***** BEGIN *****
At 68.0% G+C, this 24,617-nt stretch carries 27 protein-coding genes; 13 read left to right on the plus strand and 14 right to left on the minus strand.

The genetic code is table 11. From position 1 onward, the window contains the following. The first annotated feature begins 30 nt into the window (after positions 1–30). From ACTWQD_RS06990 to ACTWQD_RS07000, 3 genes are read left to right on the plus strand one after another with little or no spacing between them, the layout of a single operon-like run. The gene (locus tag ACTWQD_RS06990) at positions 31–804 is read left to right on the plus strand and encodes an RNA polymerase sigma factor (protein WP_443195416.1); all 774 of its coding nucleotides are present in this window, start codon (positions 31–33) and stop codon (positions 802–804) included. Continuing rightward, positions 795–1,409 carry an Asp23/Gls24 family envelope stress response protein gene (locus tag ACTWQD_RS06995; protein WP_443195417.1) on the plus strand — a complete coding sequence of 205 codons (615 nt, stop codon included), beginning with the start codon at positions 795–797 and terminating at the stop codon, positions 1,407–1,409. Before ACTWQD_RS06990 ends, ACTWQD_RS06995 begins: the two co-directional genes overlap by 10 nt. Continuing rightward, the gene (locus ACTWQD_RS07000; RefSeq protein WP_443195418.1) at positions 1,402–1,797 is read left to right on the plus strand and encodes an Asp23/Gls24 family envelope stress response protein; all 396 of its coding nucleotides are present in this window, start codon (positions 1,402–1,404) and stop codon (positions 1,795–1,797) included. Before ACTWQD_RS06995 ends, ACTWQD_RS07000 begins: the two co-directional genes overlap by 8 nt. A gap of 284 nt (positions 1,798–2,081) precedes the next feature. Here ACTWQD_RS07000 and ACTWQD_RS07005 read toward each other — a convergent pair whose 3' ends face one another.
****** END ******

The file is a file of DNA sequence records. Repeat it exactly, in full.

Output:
At 68.0% G+C, this 24,617-nt stretch carries 27 protein-coding genes; 13 read left to right on the plus strand and 14 right to left on the minus strand.

The genetic code is table 11. From position 1 onward, the window contains the following. The first annotated feature begins 30 nt into the window (after positions 1–30). From ACTWQD_RS06990 to ACTWQD_RS07000, 3 genes are read left to right on the plus strand one after another with little or no spacing between them, the layout of a single operon-like run. The gene (locus tag ACTWQD_RS06990) at positions 31–804 is read left to right on the plus strand and encodes an RNA polymerase sigma factor (protein WP_443195416.1); all 774 of its coding nucleotides are present in this window, start codon (positions 31–33) and stop codon (positions 802–804) included. Continuing rightward, positions 795–1,409 carry an Asp23/Gls24 family envelope stress response protein gene (locus tag ACTWQD_RS06995; protein WP_443195417.1) on the plus strand — a complete coding sequence of 205 codons (615 nt, stop codon included), beginning with the start codon at positions 795–797 and terminating at the stop codon, positions 1,407–1,409. Before ACTWQD_RS06990 ends, ACTWQD_RS06995 begins: the two co-directional genes overlap by 10 nt. Continuing rightward, the gene (locus ACTWQD_RS07000; RefSeq protein WP_443195418.1) at positions 1,402–1,797 is read left to right on the plus strand and encodes an Asp23/Gls24 family envelope stress response protein; all 396 of its coding nucleotides are present in this window, start codon (positions 1,402–1,404) and stop codon (positions 1,795–1,797) included. Before ACTWQD_RS06995 ends, ACTWQD_RS07000 begins: the two co-directional genes overlap by 8 nt. A gap of 284 nt (positions 1,798–2,081) precedes the next feature. Here ACTWQD_RS07000 and ACTWQD_RS07005 read toward each other — a convergent pair whose 3' ends face one another.